First, here's a picture of my setup. This is an old pre-tsunami picture but my current setup is almost exactly the same. The two monitors are X68000 CZ-613D monitors, with RGB and composite inputs. The X68000 can be seen on the far right. The monitors don't have internal speakers, so with PCBs I connect my speakers directly to the AV7000 control box (you can just see the bottom of it by the right-hand speaker) and for other machines (the Spectrum 128, FM Towns Marty, Famicom in the picture and anything else) I connect the speakers to the headphone socket on the monitor. The RGB cables I have I bought from MAK, and at 5250 yen aren't cheap, but definitely worth it as the picture is far superior to ordinary composite. I also have an S-Video cable for when I want to connect my control box to an ordinary television.

    I now have an extra monitor (a CZ-614D) so with three monitors I can now play the Ninja Warriors as it should be. So for the purposes of this guide what's important to remember is that I'm using the RGB input on these monitors.

    Both The Ninja Warriors and Darius use the same harness so if I can ever find a cheap Darius (not likely) I can use it on that too. Or so I believe - if you blow up your expensive Darius board then please don't blame me.

    Here's a picture of the entire PCB. There's another large board not visible on the bottom. The small board on the top right is the sound board.

    The edge connector has 44 pins and is used for player controls and coin inputs.

    On the far left are two power inputs. These have the same pinout as many other Taito games such as Bubble Bobble.

    I bought two nice new power cables from Bob Roberts to save myself any trouble in making my own. The black wires are for Ground, Red supplies +5V, Blue supplies -5V and lastly the Orange are for +12V. Pin 11 (second last orange wire) is not connected, so you don't need to wire that up.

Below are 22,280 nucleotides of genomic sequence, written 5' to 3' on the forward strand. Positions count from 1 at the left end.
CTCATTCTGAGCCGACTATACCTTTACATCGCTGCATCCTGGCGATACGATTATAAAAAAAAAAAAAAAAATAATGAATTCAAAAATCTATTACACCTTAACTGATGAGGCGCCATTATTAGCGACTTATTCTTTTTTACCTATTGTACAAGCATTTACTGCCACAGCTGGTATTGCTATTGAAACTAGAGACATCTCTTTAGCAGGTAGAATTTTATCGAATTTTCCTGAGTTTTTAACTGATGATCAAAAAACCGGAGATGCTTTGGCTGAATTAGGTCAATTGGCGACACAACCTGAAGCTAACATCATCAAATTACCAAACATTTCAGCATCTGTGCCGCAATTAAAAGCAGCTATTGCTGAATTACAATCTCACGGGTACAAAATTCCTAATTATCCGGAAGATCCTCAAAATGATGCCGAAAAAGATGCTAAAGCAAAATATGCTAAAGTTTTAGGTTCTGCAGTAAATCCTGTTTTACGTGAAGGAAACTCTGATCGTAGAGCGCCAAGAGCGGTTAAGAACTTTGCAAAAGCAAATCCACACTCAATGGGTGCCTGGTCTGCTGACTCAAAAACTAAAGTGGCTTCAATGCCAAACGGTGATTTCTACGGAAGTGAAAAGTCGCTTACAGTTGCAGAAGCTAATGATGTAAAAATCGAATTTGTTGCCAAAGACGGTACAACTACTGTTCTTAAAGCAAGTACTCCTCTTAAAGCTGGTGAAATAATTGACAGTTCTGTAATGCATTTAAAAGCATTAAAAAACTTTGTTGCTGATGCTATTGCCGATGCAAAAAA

Here's a look at the video (J) and audio (M) connectors. For video, each monitor requires five pins - Red, Blue, Green, Sync and Ground. Hence fifteen pins on this connector. However, my monitors also required +5V to be connected, so I had to take this from the JAMMA harness. In the photograph below you can see how I wired it up. I used a 16-pin JST connector from an Out Run harness I bought and then connected up the six wires needed for each connector. As I was using the same RGB cables as the AV7000 would use, I wired them up with its pinout. The DIN connectors I bought from

    The pinouts are available from Crazy Kong, but there's a slight problem. In the picture above, the leftmost pin on the video connector (J) is pin 1, which according to the pinouts, is Ground, followed by Sync, Blue, Green and Red in that order. However, the pins are reversed. The pinout starts on the right hand side and continues to the left. So pin 15 is in fact Ground, followed by Sync, Blue, Green and Red (so the order is correct, it's just the pins numbers that need reversing). This was a little confusing, as I couldn't work out why I wasn't getting a video signal. The pinouts are also available in the manual: I found a copy on the Games Database site.

    The wires from the JST connector were quite short, which made it quite awkward to solder.

    This is how I wired up for sound. Counting from the right, pins 5 and 6 are the Right and Left headphone outputs, and pin 7 is Ground. As there's only one Ground, I first wired it to one plug, and then wired from that plug to the other. Obviously from these plugs I can easily connect to my speakers or amplifier. There are other outputs available on these pins, it just happened that this was easiest given how this JST connector was already wired up (another Out Run harness refugee).